35:  A Tale of The Spanish Main

Gib, a cat with blue dapples, looking startled.There has been wild talk of the Spanish.

Linkin the Law Cat gave more newes.  His master heard that a gentleman had writ to Lord Purrlie from Fence [Venice] where many say that Siffrans [Sir Francis Drake], having offended the Queen, goes no more to sea.

Which frees the King of Spain from keeping his war ships close to his treasure ships.  He can send them here.  Some say he’s made a pact with the Scots to molest us.  Others say Spanish soldiers have been landed in Ireland. 

“Gossips’ talk,” sayt Linkin.  “Do not believe it.”

Philip II of Spain, by Sofonisba Anguissola c.1532-1625
Philip II of Spain, by Sofonisba Anguissola c.1532-1625.  Held in The Prado.

Item:  A King is a Man-Queen.  I knew that, but some arrkst.

Many also arrkst if the Spanish eat cats.

Nero leapt up and gave out a tale to cheer us.  He told it plain, no versifying.  I will set it down as best I can.

He sayt:

“In Constantinople I friended an English merchant, and sailed with him to London.  Our ship came safe past the Barbary Coast, for we had fair winds and could outrun the corsairs’ galleys.

“In London I joined a crew that set sail for the Spanish Main in hopes of trade.”

“Their King has forbid trade with us,” sayt Linkin the Know-All.

“True,” sayt Nero.  “But there’s trade and there’s trade, if you take my meaning.  We flew French colours, so none should think us pirates.

“First we came upon a Spanish merchant ship, and made haste to greet her.  When we was within pistol shot (which at sea is best for cannon) we hoist our English colours and called:  England and Saint George!  Strike sail or we will sink you.

“They called:  Lads, we be but poor mariners like yourselves.  We brought household stuff and tools here from Spain, and carry home nowt but wood and hides.  If you rob us, our kits will go hungry.  But the treasure fleet is loading now, and will soon set sail.  Make haste, and you might take a straggler.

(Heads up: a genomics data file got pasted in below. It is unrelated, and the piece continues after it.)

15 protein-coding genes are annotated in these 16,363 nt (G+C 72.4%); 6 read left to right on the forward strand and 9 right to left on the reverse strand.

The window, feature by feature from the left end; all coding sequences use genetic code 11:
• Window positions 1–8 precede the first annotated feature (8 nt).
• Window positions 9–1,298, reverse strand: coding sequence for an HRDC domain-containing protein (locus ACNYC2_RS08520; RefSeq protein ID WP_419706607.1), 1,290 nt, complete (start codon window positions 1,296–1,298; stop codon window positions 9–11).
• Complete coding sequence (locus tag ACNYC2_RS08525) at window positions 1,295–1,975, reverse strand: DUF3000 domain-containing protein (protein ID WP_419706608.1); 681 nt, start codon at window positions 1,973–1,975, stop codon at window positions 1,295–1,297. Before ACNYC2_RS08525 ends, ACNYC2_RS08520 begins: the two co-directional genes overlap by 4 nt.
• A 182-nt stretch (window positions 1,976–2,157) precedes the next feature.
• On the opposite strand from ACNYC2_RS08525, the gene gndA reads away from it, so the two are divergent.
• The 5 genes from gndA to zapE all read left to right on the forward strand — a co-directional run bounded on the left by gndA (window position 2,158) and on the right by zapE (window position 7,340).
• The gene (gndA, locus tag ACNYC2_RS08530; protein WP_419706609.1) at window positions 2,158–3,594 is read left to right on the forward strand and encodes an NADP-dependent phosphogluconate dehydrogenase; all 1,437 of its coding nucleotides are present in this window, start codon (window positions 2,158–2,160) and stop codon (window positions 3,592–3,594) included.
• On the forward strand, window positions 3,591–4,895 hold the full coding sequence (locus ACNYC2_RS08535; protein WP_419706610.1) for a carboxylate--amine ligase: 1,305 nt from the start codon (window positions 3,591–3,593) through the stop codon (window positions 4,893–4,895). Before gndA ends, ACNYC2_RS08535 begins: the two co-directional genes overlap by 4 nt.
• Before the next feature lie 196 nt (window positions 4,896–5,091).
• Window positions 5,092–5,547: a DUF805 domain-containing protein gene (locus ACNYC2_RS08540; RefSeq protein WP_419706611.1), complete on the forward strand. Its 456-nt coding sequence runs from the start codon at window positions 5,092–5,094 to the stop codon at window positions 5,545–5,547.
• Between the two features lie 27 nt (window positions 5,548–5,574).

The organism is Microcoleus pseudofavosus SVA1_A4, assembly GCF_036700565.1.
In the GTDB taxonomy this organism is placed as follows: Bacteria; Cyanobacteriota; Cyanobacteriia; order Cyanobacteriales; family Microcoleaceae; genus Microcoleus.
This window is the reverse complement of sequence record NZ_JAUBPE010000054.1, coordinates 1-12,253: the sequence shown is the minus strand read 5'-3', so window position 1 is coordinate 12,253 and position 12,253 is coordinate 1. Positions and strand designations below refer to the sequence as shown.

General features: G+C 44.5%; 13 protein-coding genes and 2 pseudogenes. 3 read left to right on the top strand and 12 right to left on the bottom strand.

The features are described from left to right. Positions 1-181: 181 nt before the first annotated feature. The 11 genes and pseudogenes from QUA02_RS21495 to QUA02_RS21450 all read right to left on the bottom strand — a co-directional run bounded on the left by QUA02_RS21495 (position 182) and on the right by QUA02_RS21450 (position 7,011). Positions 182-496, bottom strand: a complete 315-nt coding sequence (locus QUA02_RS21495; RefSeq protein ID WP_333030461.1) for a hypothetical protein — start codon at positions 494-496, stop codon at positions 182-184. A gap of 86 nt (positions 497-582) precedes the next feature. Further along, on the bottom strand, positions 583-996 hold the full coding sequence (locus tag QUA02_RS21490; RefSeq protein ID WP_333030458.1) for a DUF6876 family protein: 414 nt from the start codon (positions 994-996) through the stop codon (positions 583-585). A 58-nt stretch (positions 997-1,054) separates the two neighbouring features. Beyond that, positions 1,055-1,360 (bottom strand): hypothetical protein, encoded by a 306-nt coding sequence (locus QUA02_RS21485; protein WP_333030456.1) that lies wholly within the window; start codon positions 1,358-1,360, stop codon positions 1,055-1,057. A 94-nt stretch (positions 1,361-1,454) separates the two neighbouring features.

“All know that the Spanish are tricksie.  They seek to deceive honest folk, and send us in pursuit of shadows.  So when a Spanish cat showed his ugly face I arrkst if all were true.  He swore it was.

“We accepted a cask or two of wine from them.  There was a Guinea man who sailed with us, black and handsome like me, and I had friended him.  He and I took no wine.  The taste misliked us, but we drank a little ale.  All were merry.

“Soon we saw not one treasure ship but ten, bound for Seville.  ’Twas then that the Guinea man (all called him Frank) cried: Hell!

“The cross of Saint George was still a-flutter.  They would know we was not French.  We ran to change our colours, but a Spanish ship gave fire.  They took away our mainmast, then we saw we was holed, next we was ablaze.

“Our men threw anything that could float into the water, and leapt in to cling it.  I arrkst myself: Should I join with the Spanish?

“They was coming with a boat.

“My friends thought I was afeared to jump, and called that I must swim to them.  Sailors believe that if they lose their cats to the sea, we’ll make waves against them.”

A black cat looking excited“How do we that?” came a call.

“By lashing our tails,” sayt Nero.

“Not you, then,” called another.

“True,” answered Nero. “For ’twas then my tail caught fire.”

A screech went up.  I think Nero loses his tail in every tale he tells.

He sayt, “I leapt to dowse the flames in the sea.  Most men had no choice but the Spanish boat.  They couldn’t swim.  They planned to say they was poor mariners, and now they’d lost their ship their kits would starve.

“A few sayt they’d be damned before they was took as pirates and chained to the oars of a Spanish galley.  Or worse.